These roller configurations illustrate the
effect that roller durometer has on the nip.
Reducing the pressure helps slippage to
occur in the slip nip.
the thinned water film created by the
increased nip between the metering
and chrome rollers, and to induce slippage between the chrome and the form
roller. Under normal conditions, the
form roller is driven by the ink oscillator. If there is not enough slippage,
the form roller tends to drive the
chrome roller.
On one of the typical alcohol
dampening systems, the metering and
chrome rollers are gear-driven by the
dampening system motor, and the form
roller is driven by the press. If the form
roller begins to drive the chrome roller,
roller speed increases and dampening
control is lost. As the dampening system rollers accelerate beyond normal
conditions, water tends to build up at
the roller ends, causing splashing or
spraying. Excessive roller speed also
creates undue stress on the dampening
system motor, a common cause of circuit breaks and motor failures. Ideally,
the dampening system should be able
to run at the same speed (or slightly
faster) with an alcohol substitute as
with alcohol.
Another crucial adjustment is the
speed of the metering roller. Higher
dampening roller speeds are frequently
No. 74
needed to meter substitute-based
dampening solutions (which can lead
to slinging and an insufficient control
margin at high speeds).
The skew or crowning of the
metering roller is another consideration. Crowning, a feature on some
presses, refers to a metering roller
designed with a larger diameter in
the center than on the ends to even
the distribution of dampening solution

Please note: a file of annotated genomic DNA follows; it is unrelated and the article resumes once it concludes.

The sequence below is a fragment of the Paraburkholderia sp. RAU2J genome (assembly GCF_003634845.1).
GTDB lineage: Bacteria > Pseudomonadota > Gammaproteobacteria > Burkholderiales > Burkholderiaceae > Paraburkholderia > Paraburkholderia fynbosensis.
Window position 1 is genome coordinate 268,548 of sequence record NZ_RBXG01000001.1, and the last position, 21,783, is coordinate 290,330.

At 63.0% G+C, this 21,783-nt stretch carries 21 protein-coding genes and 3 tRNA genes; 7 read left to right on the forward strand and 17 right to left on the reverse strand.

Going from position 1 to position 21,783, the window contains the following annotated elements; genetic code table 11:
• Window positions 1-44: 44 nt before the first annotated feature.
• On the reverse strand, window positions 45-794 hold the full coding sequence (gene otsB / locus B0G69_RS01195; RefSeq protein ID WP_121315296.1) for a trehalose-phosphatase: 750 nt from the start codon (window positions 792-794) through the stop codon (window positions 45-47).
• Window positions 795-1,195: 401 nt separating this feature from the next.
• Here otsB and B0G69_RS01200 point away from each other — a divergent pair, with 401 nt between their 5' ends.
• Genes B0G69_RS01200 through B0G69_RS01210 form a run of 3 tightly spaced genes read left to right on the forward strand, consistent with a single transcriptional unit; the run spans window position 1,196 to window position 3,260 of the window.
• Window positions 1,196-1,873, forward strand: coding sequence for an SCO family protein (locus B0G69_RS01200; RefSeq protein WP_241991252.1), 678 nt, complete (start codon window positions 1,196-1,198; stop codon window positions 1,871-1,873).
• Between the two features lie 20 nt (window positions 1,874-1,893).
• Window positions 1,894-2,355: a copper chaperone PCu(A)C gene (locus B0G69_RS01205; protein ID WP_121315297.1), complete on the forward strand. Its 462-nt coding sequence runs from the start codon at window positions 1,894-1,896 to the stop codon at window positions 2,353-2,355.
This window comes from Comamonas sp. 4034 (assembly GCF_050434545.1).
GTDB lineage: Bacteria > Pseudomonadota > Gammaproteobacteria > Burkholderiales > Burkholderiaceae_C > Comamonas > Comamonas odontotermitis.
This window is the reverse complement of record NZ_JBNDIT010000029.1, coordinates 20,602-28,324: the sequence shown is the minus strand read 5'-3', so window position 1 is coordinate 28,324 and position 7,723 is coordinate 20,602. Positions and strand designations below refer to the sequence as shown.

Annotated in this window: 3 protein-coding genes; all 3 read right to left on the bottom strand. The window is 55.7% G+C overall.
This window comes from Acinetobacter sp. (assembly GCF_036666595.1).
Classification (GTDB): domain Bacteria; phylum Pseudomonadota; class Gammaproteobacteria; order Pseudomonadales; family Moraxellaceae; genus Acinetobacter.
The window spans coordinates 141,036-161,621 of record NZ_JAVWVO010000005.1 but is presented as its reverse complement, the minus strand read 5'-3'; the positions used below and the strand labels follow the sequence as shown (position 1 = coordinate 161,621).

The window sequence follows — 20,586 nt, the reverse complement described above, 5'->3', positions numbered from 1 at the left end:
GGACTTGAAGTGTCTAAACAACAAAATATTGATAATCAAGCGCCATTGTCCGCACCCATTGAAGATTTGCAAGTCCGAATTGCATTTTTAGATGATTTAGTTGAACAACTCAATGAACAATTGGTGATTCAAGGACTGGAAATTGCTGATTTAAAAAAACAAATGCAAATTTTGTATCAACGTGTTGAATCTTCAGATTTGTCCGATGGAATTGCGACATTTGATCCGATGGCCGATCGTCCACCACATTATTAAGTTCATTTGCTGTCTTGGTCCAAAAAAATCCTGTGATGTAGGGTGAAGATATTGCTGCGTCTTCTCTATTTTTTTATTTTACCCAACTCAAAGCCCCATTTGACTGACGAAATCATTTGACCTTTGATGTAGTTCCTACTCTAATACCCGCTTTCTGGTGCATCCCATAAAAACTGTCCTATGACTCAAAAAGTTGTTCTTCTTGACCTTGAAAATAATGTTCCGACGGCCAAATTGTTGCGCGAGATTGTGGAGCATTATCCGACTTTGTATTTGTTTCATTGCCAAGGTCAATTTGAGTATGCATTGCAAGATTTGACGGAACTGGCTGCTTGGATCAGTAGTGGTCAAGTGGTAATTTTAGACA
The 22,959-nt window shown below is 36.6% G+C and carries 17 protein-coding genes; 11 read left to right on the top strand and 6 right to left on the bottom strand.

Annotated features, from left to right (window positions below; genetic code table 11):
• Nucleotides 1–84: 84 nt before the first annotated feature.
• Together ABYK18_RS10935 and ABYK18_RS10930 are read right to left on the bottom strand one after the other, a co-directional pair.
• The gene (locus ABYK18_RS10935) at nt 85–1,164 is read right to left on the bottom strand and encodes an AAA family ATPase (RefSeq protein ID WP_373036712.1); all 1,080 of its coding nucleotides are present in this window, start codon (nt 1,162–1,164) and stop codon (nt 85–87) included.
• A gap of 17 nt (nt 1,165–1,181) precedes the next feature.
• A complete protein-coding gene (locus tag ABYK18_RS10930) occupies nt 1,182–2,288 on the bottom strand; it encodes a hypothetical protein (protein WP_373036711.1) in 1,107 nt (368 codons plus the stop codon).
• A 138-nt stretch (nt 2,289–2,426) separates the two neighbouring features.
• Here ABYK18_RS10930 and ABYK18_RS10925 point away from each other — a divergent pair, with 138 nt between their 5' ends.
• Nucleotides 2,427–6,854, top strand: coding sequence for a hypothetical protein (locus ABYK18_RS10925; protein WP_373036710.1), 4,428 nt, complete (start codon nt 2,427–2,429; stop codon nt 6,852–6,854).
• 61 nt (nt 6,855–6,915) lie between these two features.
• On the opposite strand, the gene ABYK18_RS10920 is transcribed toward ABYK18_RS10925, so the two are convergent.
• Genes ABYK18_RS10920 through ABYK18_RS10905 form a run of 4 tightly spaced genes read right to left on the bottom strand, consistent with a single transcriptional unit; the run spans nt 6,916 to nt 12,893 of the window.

across the plate.
Some alcohol substitutes work best
with the metering roller skewed, while
others require positioning the metering
roller parallel to the chrome roller. This
reduces pressure in the center
of the roller.
The metering roller must usually
be skewed when the form is running
too wet in the middle and dry at the
ends. Set the metering roller parallel
to the chrome roller if the middle of
the form is not receiving enough water.
The optimum angle of the skew should
be determined by experimenting, as it
may vary depending on the alcohol
substitute being used.
A good indication of ink/water
balance is the scum line that forms on
the bend at the lead edge of the plate.
After the press has stabilized, stop the
press and evaluate the scum line. This
is best done at delivery load changes.
Perfect ink/water balance yields a thin
even scum line across the width of the
plate. If the plate is too dry in an area,
the scum line increases in width; if it
is too wet, the scum line disappears.
Problems You Can Encounter
Printers who are switching from
IPA to alcohol-free dampening systems
or who find that an alcohol substitute
they’ve been using suddenly doesn’t
work should consult their suppliers.
Always tell your supplier what other
chemistries you might use on press.
Plate cleaners or drying stimulators
might have more effect on an alcoholfree solution than one dependent on
Benchmarking a Dampening Solution
for the First Time
You can use the following procedure to
benchmark an IPA-based or an alcohol-free
dampening solution you’ve never used.
The relationship between conductivity and
concentration is linear, so knowing the conductivity of different amounts of dampening solution concentrate in your water makes it easy to
check the strength of your dampening solution.
To do this, you need to plot the conductivity of
your water and dampening solution concentrate
mixed together at different concentrations.
Measure and record the conductivity of your
water in a clean 1 gal (3.8 l) bottle. Add 1 oz
(29.6 ml) of dampening solution concentrate,
shake well, re-measure the conductivity, and
record the figures. Then add another ounce of
concentrate, re-measure, and record the conductivity. Repeat this until you exceed the manufacturer’s recommended dampening solution